Do Naked WordPress And Web Apps Mean The End For Mobile Themes?

Do Naked WordPress And Web Apps Mean The End For Mobile Themes?

The dominance of theme-driven delivery of WordPress content to readers has been virtually unchallenged over the last ten years.

But Atlantic Media’s Quartz has shown that web apps can not only match but surpass themes in providing a great end-user experience.

In this article, we’ll consider the advantages of delivering WordPress content via a web app, look at how to deliver your site using a web app with a proof-of-concept and ponder whether the days of the traditional WordPress theme are numbered.

iPhone in landscape with WordPress logo
Web apps offer plenty of advantages when delivering WordPress content to mobile users

In my first article for WPMU Dev, I wrote about syndicating by using WordPress as content hub and suggested that one end-point for content could be a web app. At the time, I was blissfully unaware of Quartz (qz.com), the “digitally native news outlet, born in 2012, for business people in the new global economy”. Most importantly in the Quartz blurb is their stated focus on “the devices closest at hand: tablets and mobile phones”.

So, What Makes Quartz Special?

Although hosted on WordPress.com’s VIP service, Quartz eschewed the traditional WordPress theme and, instead, developed a web app to provide the user interface. And not just any web app but a responsive web app.

WordPress functions purely as a naked content management system, providing the features (some via custom plugins) to create, manage and control the content and a JSON API to deliver the content to the web app. It is, then, completely quarantined from any end-user interaction, although it does serve content to search engine bots where clearly the visual design is not significant.

WordPress doesn’t even deliver the web app, that is handled by Quartz’s content delivery network, and a separate application is used to manage user accounts (for commenting), so WordPress itself has no interaction with the end user at all.

This WordPress without themes. This is naked WordPress.

The web app, built primarily on Backbone.js and jQuery, handles all the user interaction, providing the user interface and all its components and taking care of deciding what content has been requested and retrieving, formatting and displaying it. Effort has obviously been made to make the app as self-sufficient as possible: for example, all the icons are generated from embedded SVG rather than external files or even image files.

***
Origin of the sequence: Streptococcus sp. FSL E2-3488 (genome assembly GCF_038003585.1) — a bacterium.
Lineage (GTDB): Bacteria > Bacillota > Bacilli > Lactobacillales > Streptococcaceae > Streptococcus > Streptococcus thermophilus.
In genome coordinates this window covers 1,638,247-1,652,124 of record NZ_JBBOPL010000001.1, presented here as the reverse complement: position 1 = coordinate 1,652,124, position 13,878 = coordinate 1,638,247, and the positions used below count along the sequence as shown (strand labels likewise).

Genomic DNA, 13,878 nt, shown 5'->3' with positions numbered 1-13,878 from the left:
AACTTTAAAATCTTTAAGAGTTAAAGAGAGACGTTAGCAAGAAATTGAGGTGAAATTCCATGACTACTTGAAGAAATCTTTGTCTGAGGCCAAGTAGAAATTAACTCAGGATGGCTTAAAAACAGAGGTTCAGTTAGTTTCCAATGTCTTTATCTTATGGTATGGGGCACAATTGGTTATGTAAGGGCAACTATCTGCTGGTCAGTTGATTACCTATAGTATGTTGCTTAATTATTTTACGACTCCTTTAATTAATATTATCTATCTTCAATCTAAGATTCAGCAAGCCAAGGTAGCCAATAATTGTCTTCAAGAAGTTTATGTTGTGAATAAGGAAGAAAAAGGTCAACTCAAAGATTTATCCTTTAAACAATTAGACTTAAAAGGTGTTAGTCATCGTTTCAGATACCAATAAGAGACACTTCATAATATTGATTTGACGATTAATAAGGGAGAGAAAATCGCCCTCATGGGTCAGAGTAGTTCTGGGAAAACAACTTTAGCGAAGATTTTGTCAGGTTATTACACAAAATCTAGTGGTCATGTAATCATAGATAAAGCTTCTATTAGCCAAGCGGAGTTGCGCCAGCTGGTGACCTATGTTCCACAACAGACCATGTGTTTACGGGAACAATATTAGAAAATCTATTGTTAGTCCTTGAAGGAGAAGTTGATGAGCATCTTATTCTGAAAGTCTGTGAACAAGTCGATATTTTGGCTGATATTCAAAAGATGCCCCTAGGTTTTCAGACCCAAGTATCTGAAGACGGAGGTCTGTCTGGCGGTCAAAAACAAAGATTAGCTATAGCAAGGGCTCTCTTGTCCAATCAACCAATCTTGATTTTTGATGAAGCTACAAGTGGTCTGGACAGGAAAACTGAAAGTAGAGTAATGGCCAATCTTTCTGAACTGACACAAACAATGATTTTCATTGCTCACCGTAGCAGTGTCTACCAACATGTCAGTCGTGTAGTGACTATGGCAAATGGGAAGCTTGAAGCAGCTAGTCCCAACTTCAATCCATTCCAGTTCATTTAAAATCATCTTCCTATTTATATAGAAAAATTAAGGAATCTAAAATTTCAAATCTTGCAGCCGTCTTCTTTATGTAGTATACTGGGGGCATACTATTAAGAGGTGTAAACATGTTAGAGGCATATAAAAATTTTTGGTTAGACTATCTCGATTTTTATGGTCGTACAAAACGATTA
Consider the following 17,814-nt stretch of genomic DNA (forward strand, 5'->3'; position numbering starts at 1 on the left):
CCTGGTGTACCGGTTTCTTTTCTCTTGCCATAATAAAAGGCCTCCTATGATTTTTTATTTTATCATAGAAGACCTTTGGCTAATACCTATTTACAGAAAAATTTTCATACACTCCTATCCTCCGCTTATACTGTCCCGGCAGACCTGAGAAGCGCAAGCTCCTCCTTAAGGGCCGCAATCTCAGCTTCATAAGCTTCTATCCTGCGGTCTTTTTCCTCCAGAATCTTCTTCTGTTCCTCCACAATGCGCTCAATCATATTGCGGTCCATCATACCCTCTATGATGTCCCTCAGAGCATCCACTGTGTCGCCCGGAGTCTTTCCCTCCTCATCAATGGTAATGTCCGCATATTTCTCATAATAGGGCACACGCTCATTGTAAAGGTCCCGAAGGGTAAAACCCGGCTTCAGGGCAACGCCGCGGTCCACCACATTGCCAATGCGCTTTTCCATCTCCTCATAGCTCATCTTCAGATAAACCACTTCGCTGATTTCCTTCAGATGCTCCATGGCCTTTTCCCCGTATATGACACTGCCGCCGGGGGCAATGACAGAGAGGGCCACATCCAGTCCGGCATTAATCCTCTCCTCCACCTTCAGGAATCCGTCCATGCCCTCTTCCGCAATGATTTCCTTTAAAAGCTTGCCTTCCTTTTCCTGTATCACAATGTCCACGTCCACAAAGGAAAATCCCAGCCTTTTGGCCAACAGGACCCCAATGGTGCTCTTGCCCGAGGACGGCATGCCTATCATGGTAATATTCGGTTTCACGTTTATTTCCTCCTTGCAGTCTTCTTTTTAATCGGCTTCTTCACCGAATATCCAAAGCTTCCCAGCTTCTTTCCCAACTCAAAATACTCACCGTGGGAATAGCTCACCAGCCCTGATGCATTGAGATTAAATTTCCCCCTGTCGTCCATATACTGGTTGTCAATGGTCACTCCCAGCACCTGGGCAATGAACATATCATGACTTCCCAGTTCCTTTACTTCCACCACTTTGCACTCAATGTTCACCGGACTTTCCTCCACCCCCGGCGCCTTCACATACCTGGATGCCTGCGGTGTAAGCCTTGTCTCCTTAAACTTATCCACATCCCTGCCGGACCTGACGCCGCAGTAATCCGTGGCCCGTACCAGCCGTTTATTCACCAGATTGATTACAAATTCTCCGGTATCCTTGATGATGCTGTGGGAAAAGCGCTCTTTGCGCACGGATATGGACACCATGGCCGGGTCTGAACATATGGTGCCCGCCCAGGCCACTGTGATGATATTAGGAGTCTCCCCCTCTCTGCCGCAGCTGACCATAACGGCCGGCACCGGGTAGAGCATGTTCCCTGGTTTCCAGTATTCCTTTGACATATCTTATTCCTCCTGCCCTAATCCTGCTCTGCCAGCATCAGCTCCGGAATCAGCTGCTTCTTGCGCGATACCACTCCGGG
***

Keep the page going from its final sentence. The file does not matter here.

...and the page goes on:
Despite this being a web app, to all intents and purposes it functions as a web site thanks to some really impressive url management. Visit any Quartz url and you’ll get that post displayed in the web app; and watch the location bar change as you scroll and new posts are automatically loaded when the bottom of the current post is reached.

And with 5 million unique visitors in August 2013, it’s clearly a set-up that not only scales but that readers enjoy.

Powered by WordPress.com  VIP but no themes involved here
Powered by WordPress.com VIP but no themes involved here

More on Quartz:

4 Advantages In Going Naked?

Obviously this approach was a conscious design choice and it is worth noting, again, that Automattic are fully onboard given that the content is served from a WordPress VIP account.

I like the separation of function, allowing each application to concentrate on a single function (WordPress to create, manage and deliver content, web app to handle user interactions). Here’s four reasons why:

1. Leaner, More Robust and Easier To Manage

Take a look at your plugins list now. How many plugins do you have? Chances are you’ve got quite a list covering everything from helpful functions for creating and managing content to front-end gizmos to enhance your theme.

In the web app scenario, where WordPress is that naked CMS, that list is restricted simply to those plugins required to manage the content. This makes WordPress leaner, far less prone to conflicts, less vulnerable and ultimately much easier to manage.

If you also think about most of the front-end gizmo plugins, they are mostly about embedding a client-side solution (usually jQuery-based) in your sites. With a web app, the solution is added directly to the user interface, no need to wrap it in a plugin, thus saving time and effort.